Installing Kali Linux on Raspberry Pi – Partial Book Chapter

This is a partial sample chapter from my latest “Security Testing with Raspberry Pi” book – The full chapter (chapter 4) is over 20 pages long and includes how to use several of the installed Kali Linux tools.

In this chapter we will cover installing Kali Linux on a Raspberry Pi 3b+. We will also see how to run several Kali tools on this platform. As I assume the reader has used Kali Linux before, the goal is to show how to get up and running quickly on a Raspberry Pi, not necessarily to show how to run each individual tool. Most of the tools work just like they would in a full PC install of Kali. Though some of the tools, like Hashcat, apparently don’t have ARM compatible binaries and are not included in the Kali Pi version.

Surf to the Offensive Security Website:

https://www.offensive-security.com/kali-linux-arm-images/

Navigate to the Kali ARM images and then select the Raspberry Pi branch. Download the version of Raspberry Pi for the Pi that you have. I used a Pi3b+ for this chapter, so I downloaded the Kali Linux Raspberry Pi 3 64-bit image. If you have a Pi 4, you must download the Pi 4 version of Kali.

Once the image is downloaded, all you need to do is write it you your SD Ram card.

Etcher works great:

Insert your memory card into the Pi, attach keyboard, mouse, network line, and video cable. Lastly, plug in the power cord. The Pi will boot up and give you a graphical login screen.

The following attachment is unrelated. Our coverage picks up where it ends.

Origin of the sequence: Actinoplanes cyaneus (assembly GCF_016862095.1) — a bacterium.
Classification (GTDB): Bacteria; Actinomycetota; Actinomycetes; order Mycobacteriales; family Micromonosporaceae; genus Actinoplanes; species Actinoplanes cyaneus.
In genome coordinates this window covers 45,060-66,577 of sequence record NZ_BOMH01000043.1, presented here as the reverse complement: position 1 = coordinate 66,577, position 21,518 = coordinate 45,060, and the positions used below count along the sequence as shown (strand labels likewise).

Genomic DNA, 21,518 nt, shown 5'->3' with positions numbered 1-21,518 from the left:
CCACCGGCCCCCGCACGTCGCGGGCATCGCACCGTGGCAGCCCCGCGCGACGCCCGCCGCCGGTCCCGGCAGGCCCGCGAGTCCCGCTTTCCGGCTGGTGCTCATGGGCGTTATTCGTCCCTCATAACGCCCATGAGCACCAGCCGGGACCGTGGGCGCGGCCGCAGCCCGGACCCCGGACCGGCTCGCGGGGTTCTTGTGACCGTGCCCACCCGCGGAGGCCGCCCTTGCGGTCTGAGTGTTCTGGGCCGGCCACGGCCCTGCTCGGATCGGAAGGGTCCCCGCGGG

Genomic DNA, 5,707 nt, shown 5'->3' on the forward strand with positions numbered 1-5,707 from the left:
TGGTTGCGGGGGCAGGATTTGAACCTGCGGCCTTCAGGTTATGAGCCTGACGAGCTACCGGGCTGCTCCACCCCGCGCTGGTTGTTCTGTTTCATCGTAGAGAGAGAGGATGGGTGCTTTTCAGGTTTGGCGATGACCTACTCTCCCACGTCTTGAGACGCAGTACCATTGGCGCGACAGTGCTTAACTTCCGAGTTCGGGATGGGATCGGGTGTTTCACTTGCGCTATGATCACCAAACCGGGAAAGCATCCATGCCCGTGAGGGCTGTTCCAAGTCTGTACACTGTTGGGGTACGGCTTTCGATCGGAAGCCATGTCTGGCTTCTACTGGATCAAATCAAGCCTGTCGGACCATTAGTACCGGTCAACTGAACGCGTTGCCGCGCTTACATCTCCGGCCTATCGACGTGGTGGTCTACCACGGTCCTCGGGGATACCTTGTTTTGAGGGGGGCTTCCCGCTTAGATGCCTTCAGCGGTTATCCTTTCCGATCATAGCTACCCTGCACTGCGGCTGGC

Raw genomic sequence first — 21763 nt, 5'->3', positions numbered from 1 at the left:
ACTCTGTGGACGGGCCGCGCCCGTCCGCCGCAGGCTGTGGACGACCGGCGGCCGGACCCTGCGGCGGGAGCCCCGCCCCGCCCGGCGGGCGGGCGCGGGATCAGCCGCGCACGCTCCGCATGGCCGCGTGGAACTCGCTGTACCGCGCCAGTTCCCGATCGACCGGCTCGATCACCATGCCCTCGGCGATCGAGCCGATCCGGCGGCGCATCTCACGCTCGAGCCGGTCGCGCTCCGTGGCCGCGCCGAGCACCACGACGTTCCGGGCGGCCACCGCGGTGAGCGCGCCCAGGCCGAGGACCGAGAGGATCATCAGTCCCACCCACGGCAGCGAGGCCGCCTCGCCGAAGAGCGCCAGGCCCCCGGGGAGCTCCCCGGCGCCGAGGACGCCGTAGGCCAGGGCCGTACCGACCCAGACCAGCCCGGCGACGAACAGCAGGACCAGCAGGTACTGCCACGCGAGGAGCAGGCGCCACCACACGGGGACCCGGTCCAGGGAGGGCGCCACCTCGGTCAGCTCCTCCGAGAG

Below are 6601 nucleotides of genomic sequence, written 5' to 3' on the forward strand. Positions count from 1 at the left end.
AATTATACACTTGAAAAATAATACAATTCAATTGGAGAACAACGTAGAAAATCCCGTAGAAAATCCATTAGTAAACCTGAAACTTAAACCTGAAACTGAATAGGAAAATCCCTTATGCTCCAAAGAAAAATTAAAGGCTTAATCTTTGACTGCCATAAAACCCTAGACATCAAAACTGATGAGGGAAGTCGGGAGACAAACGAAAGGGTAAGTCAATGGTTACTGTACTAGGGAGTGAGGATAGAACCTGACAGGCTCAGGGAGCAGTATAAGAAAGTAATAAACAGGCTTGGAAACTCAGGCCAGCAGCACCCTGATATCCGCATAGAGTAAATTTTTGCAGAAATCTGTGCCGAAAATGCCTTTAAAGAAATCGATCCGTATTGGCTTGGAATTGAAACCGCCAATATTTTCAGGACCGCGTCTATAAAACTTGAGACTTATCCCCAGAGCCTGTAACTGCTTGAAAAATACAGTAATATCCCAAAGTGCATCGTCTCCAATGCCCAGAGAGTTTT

• Login with User: root, Password: toor

At the “Welcome to the first start of the panel” message, click on “Use default config”. You will then be presented with the Kali Desktop. Take a second and familiarize yourself with it. You will notice it is slightly different looking than the regular Kali Desktop, as it is using a different desktop environment. Xfce is used as the default Pi interface as it is a lightweight and fast desktop. But it is the same Kali underneath that you know and love.

Click the “Applications” button to see the tools menu. They are pretty sparse at the moment; we will fix that soon. There are a couple house keeping things we need to do first.

Setting up SSH

The first thing we will want to do is regenerate the SSH security keys.

  • Open a Terminal
  • cd /etc/ssh/
  • mkdir default_keys
  • mv ssh_host_* default_keys/
  • dpkg-reconfigure openssh-server

In a couple seconds we should have new SSH security keys.

In the current version of Kali for the Pi, root login is permitted by default. This is fine for our lab, but this is something you would want to change in “/etc/ssh/sshd_config” if you were going to use this for regular purposes. You will also want to change the root password using the “passwd” command.

The SSH server is already started by default in the Kali Pi install, so all we need is the IP address of Kali. If you are an old time Linux user like me you will probably still use Ifconfig, the old “deprecated” commands are easier to use and look nicer in my opinion, (have to love change, lol) though you are supposed to use the “ip” command now.

  • Enter, “ip a” to see all the network addresses or “ip -4 a” to only see the ip 4 address.

Now you can just SSH or use Putty like we did in the previous chapter to connect remotely to the Kali system.

Metapackages

The Kali-Pi image comes pre-installed with some tools already installed. They were called the “top 10” in an earlier release of Kali and include Metasploit, nmap, Recon-NG, etc.  The rest of the Kali tools can be downloaded via Kali “Metapackages”. Metapackages are security tool packages grouped by function. If you have a 16 GB or greater SDRam card, and a lot of patience, you can install the full Kali Linux install. If you didn’t need all of these tools, you could install just the Wireless tools (kali-linux-wireless) or the Web Application Assessment tools (kali-linux-web), depending on your needs.